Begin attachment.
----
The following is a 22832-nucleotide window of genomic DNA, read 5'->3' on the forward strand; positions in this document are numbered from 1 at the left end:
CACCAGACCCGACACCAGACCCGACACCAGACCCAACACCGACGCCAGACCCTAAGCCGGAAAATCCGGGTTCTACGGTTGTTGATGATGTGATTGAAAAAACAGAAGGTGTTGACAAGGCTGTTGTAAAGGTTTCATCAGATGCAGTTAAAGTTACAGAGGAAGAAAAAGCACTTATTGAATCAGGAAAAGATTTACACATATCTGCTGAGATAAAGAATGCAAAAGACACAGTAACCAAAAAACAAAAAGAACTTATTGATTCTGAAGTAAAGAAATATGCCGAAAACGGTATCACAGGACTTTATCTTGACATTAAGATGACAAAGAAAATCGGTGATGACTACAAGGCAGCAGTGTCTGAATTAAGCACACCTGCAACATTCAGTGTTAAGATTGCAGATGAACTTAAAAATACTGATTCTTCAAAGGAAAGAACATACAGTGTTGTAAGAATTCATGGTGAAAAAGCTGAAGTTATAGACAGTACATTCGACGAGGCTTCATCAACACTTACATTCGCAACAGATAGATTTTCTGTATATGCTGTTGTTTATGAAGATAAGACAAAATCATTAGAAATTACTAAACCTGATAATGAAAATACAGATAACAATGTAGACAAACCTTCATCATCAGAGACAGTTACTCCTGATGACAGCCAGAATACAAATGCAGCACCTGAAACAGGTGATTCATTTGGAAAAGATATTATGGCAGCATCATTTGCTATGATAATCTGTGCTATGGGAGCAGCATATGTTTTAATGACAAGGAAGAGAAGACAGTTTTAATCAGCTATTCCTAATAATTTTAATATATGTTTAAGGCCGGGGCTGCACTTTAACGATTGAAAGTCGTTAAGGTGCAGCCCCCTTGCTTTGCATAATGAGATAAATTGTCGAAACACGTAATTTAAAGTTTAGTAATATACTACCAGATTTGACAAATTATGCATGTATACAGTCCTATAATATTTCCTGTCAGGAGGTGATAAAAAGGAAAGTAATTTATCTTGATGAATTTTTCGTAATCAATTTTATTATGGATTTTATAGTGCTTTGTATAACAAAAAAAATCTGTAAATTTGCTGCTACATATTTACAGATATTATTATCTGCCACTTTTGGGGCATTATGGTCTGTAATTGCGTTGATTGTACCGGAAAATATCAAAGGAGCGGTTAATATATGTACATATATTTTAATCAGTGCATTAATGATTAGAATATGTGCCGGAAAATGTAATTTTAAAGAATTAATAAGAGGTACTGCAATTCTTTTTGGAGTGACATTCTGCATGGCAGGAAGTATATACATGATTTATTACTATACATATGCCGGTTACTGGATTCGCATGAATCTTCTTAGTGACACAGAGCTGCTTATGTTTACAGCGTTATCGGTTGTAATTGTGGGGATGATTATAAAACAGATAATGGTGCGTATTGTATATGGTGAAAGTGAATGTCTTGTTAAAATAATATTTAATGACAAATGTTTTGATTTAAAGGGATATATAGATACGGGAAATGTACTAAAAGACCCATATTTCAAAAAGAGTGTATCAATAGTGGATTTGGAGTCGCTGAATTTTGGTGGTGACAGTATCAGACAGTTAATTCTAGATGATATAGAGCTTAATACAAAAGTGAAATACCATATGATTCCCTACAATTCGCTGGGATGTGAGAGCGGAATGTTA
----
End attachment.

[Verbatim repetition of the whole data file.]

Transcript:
The following is a 22832-nucleotide window of genomic DNA, read 5'->3' on the forward strand; positions in this document are numbered from 1 at the left end:
CACCAGACCCGACACCAGACCCGACACCAGACCCAACACCGACGCCAGACCCTAAGCCGGAAAATCCGGGTTCTACGGTTGTTGATGATGTGATTGAAAAAACAGAAGGTGTTGACAAGGCTGTTGTAAAGGTTTCATCAGATGCAGTTAAAGTTACAGAGGAAGAAAAAGCACTTATTGAATCAGGAAAAGATTTACACATATCTGCTGAGATAAAGAATGCAAAAGACACAGTAACCAAAAAACAAAAAGAACTTATTGATTCTGAAGTAAAGAAATATGCCGAAAACGGTATCACAGGACTTTATCTTGACATTAAGATGACAAAGAAAATCGGTGATGACTACAAGGCAGCAGTGTCTGAATTAAGCACACCTGCAACATTCAGTGTTAAGATTGCAGATGAACTTAAAAATACTGATTCTTCAAAGGAAAGAACATACAGTGTTGTAAGAATTCATGGTGAAAAAGCTGAAGTTATAGACAGTACATTCGACGAGGCTTCATCAACACTTACATTCGCAACAGATAGATTTTCTGTATATGCTGTTGTTTATGAAGATAAGACAAAATCATTAGAAATTACTAAACCTGATAATGAAAATACAGATAACAATGTAGACAAACCTTCATCATCAGAGACAGTTACTCCTGATGACAGCCAGAATACAAATGCAGCACCTGAAACAGGTGATTCATTTGGAAAAGATATTATGGCAGCATCATTTGCTATGATAATCTGTGCTATGGGAGCAGCATATGTTTTAATGACAAGGAAGAGAAGACAGTTTTAATCAGCTATTCCTAATAATTTTAATATATGTTTAAGGCCGGGGCTGCACTTTAACGATTGAAAGTCGTTAAGGTGCAGCCCCCTTGCTTTGCATAATGAGATAAATTGTCGAAACACGTAATTTAAAGTTTAGTAATATACTACCAGATTTGACAAATTATGCATGTATACAGTCCTATAATATTTCCTGTCAGGAGGTGATAAAAAGGAAAGTAATTTATCTTGATGAATTTTTCGTAATCAATTTTATTATGGATTTTATAGTGCTTTGTATAACAAAAAAAATCTGTAAATTTGCTGCTACATATTTACAGATATTATTATCTGCCACTTTTGGGGCATTATGGTCTGTAATTGCGTTGATTGTACCGGAAAATATCAAAGGAGCGGTTAATATATGTACATATATTTTAATCAGTGCATTAATGATTAGAATATGTGCCGGAAAATGTAATTTTAAAGAATTAATAAGAGGTACTGCAATTCTTTTTGGAGTGACATTCTGCATGGCAGGAAGTATATACATGATTTATTACTATACATATGCCGGTTACTGGATTCGCATGAATCTTCTTAGTGACACAGAGCTGCTTATGTTTACAGCGTTATCGGTTGTAATTGTGGGGATGATTATAAAACAGATAATGGTGCGTATTGTATATGGTGAAAGTGAATGTCTTGTTAAAATAATATTTAATGACAAATGTTTTGATTTAAAGGGATATATAGATACGGGAAATGTACTAAAAGACCCATATTTCAAAAAGAGTGTATCAATAGTGGATTTGGAGTCGCTGAATTTTGGTGGTGACAGTATCAGACAGTTAATTCTAGATGATATAGAGCTTAATACAAAAGTGAAATACCATATGATTCCCTACAATTCGCTGGGATGTGAGAGCGGAATGTTA